KiwiRail can’t find Hillside buyer; Foundry sold to Bradken

Article – BusinessDesk

Nov 15 (BusinessDesk) – KiwiRail has failed to find a buyer for its unprofitable Hillside Workshops in Dunedin apart from the foundry operation, which it has conditional agreement to sell to ASX-listed manufacturer Bradken for an undisclosed sum.

KiwiRail fails to find buyer for Hillside; Foundry sold to Australia’s Bradken

Nov 15 (BusinessDesk) – KiwiRail has failed to find a buyer for its unprofitable Hillside Workshops in Dunedin apart from the foundry operation, which it has conditional agreement to sell to ASX-listed manufacturer Bradken for an undisclosed sum.

The heavy lift facility at the 7.2 hectare Hillside site will now be operated by stat-owned KiwiRail’s freight business and other operations will be progressively closed down over the next few months as work is either completed or transferred to the Hutt Workshops.

“Despite a rigorous sales campaign there simply wasn’t a buyer out there for the whole operation,” chief executive Jim Quinn said in a statement. “This will be very difficult for our staff and although some will be transferred to Bradken or the KiwiRail Freight business, there will be redundancies.”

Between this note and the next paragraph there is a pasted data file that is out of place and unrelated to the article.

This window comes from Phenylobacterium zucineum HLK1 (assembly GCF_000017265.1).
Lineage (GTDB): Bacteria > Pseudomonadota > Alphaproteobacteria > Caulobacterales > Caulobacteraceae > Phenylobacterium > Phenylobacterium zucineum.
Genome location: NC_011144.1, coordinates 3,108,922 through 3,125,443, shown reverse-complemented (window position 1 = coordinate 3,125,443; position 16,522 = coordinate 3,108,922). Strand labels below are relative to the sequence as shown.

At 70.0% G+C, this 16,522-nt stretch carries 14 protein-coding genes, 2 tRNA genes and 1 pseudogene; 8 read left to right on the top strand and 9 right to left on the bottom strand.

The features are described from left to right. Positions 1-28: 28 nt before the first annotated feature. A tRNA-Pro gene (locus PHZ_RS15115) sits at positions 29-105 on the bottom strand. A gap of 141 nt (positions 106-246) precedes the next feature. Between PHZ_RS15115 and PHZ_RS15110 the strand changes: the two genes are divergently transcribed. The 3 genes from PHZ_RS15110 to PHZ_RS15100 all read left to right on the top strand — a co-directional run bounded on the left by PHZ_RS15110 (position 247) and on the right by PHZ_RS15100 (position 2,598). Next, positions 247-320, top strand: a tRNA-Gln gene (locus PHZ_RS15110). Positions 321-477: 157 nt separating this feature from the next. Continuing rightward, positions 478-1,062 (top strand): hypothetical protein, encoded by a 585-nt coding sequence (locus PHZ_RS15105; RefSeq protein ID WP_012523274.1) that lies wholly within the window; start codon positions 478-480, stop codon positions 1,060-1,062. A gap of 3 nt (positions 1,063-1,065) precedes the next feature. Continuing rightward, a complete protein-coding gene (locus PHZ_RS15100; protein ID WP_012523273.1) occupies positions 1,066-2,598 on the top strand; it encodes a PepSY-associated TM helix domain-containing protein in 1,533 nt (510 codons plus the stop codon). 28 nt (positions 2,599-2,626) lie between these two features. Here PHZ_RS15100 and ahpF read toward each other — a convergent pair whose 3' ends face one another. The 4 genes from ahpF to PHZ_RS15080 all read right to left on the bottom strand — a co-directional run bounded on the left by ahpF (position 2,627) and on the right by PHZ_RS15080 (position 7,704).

A spokeswoman for KiwiRail couldn’t say if the sale price would be made public. Bradken already has foundry operations in New Zealand and will continue to do some work under contract for KiwiRail.

There are currently 115 workers at Hillside.

The rail operator is on a drive to strip out $200 million in annual spending if it is to meet forecast earnings of $64.6 million by 2013.

Shares of Bradken fell 0.1 percent to A$4.55 on the ASX today, valuing the company at A$772 million, and have declined 41 percent in the past year. The New South Wales-based firm employs 6,000 people worldwide.

(BusinessDesk)

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1 comment:

  1. Phil C, 20. November 2012, 4:16

    And then KiwiRail has to enter into expensive outsourcing agreements in the future due to lack of in-house capacity, with the attendant exorbitant legal fees, governance issues and healthy margins for the contractor and the white collar go-betweens.

    I wonder how long it is before urban services and the ferries are sold off to individual operators and KiwiRail is shut down altogether? The rail buy-back was the perfect refutation of market dogma and from the point of view of ideology (or the Treasury; same thing?) it simply cannot be left to stand.